Woke teachers are insistent that they teach CRT in school curricula, according to The Western Journal.
Teachers have pledged that they will teach CRT because America was founded on the “dispossession of Native Americans, slavery, structural racism and oppression.”
The Pledge form reads:
“To: State Legislators
From: [Your Name]
“We, the undersigned educators, refuse to lie to young people about U.S. history and current events — regardless of the law.”
So far, according to the Zinn Education Project, the pledge has been signed by more than 5,000 educators in all 50 states, and many of the signees were more than happy to provide their reasons for signing. Needless to say, some of them were quite shocking.
“How can we teach future generations to disrupt systems if we are not willing to speak the truth about the systems?” one wrote.
“Justice and liberation for my students,” agreed another.
Perhaps the most arrogant of all comments was written by one who contended: “Teachers have a right to teach the subjects to the best of their ability without interference from lawmakers who know nothing about professional education.
“We also do a disservice to students when we decide that they cannot cope with difficult or challenging concepts. Calling this teaching indoctrination shows no respect for young people’s cognitive and critical abilities.”
The problem with arguments like that is that when students are being expelled for their parents having “incorrect opinions,” or are publicly shamed for being white, there is no critical thinking or recognition of cognitive abilities involved; it’s indoctrination, pure and simple.
The purpose of education is to teach American children how to be good citizens. That means having a healthy knowledge of the principles America was founded on, the institutions that define it and why those institutions exist the way they do.
None of what conservatives are advocating for precludes informing students honestly about the darker times in American history, like slavery, the Indian Removal Act, Jim Crow and Japanese internment.
But allowing students to challenge institutions is not the same as ordering students to challenge institutions, or outright telling lies.
After all, as Frederick Douglass said in his landmark July 4th oration “What to the Slaves Is the Fourth of July”:
“… [T]he Constitution is a glorious liberty document. Read its preamble, consider its purposes. Is slavery among them? Is it at the gateway? or is it in the temple? it is neither.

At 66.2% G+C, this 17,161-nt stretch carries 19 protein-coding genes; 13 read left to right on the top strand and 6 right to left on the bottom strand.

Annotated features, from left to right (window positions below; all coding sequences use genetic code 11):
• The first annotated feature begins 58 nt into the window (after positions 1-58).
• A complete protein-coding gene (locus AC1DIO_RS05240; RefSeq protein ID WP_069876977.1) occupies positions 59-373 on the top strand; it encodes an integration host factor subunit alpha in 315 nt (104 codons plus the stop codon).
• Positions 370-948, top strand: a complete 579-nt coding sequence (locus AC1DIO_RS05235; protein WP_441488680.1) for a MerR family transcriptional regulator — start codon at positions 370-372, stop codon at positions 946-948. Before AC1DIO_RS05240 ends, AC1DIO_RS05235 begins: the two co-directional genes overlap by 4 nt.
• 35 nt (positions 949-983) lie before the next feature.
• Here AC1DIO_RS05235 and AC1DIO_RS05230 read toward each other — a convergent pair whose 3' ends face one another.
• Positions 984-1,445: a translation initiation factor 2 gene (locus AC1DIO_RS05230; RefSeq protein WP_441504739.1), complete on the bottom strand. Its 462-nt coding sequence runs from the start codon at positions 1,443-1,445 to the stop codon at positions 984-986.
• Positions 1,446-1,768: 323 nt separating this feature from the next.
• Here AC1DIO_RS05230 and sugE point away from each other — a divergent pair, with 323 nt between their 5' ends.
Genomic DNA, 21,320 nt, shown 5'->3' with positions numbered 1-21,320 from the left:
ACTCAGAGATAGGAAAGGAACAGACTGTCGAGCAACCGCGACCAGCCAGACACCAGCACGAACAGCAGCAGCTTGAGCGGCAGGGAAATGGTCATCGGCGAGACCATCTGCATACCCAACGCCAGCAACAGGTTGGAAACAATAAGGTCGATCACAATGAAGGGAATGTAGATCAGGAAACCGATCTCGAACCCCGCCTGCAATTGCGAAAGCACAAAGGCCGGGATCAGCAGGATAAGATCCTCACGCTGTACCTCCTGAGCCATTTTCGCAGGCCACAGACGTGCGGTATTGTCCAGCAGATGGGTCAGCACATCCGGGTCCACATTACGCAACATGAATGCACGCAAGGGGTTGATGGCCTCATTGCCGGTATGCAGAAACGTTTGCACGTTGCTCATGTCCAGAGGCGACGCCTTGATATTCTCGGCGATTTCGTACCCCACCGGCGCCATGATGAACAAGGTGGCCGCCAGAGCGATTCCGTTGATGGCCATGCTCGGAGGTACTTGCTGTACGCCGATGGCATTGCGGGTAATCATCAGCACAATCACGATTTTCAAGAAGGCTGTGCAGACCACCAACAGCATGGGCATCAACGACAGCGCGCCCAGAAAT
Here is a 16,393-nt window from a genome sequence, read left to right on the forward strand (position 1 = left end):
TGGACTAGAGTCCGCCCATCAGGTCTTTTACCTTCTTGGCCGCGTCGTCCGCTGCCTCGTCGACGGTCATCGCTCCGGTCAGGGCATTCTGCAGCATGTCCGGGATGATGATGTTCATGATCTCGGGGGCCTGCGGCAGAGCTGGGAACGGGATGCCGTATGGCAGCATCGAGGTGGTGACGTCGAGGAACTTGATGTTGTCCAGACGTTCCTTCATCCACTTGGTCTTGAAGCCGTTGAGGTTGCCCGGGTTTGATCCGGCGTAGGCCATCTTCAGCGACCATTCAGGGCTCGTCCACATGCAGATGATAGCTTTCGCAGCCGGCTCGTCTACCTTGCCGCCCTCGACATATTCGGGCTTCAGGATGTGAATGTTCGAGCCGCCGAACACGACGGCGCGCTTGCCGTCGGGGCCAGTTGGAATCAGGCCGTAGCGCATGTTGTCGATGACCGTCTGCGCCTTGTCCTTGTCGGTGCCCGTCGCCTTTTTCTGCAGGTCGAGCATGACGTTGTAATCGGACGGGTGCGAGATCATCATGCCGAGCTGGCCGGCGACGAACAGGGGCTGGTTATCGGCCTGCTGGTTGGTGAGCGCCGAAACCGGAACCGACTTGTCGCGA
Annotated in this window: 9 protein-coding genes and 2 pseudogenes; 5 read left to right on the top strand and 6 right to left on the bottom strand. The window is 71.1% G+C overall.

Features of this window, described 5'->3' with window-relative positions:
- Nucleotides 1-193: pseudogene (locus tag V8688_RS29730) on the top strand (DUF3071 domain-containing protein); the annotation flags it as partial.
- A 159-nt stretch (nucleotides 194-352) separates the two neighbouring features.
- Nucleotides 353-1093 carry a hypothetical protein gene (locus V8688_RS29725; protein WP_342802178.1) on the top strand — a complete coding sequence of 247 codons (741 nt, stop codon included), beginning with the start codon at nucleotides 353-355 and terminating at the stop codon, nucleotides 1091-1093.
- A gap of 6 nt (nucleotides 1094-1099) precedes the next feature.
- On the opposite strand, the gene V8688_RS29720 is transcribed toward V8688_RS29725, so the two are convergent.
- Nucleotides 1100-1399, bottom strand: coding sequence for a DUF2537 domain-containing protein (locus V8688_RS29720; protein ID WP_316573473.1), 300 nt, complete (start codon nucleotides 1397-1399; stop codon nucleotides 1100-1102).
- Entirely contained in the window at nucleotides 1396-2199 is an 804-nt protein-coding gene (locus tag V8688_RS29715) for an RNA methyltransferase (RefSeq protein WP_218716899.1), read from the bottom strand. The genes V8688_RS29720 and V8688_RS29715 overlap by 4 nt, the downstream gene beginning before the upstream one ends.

“While I do not intend to argue this question on the present occasion, let me ask, if it be not somewhat singular that, if the Constitution were intended to be, by its framers and adopters, a slave-holding instrument, why neither slavery, slaveholding, nor slave can anywhere be found in it.”
From The Western Journal:
The organization is named for Howard Zinn, a socialist activist and “historian” who wrote “A People’s History of the United States,” a left-wing propaganda pamphlet disguised as a textbook that has made its way into history classes all across the country.
The Zinn Education Project claims that “from police violence, to the prison system, to the wealth gap, to maternal mortality rates, to housing, to education and beyond, the major institutions and systems of our country are deeply infected with anti-Blackness and its intersection with other forms of oppression. To not acknowledge this and help students understand the roots of U.S. racism is to deceive them — not educate them.”
I wonder why this reads more like a list of progressive policy priorities than a comprehensive vision of teaching American history.
Furthermore, remaining committed to its mission to identify advocacy as historical education, the ZEP asserts that: “This history helps students understand the roots of inequality today and gives them the tools to shape a just future. It is not just a history of oppression, but also a history of how people have organized and created coalitions across race, class, and gender.”
One of the mainstream criticism’s of Zinn’s book (aside from the obvious), was that it constructed an underdeveloped and linear narrative of meek, one-dimensional oppressed groups fighting against their evil oppressors, who resemble Disney villains more than actual humans.
That’s the kind of history Americans need to learn. And it’s the history American teachers need to accept.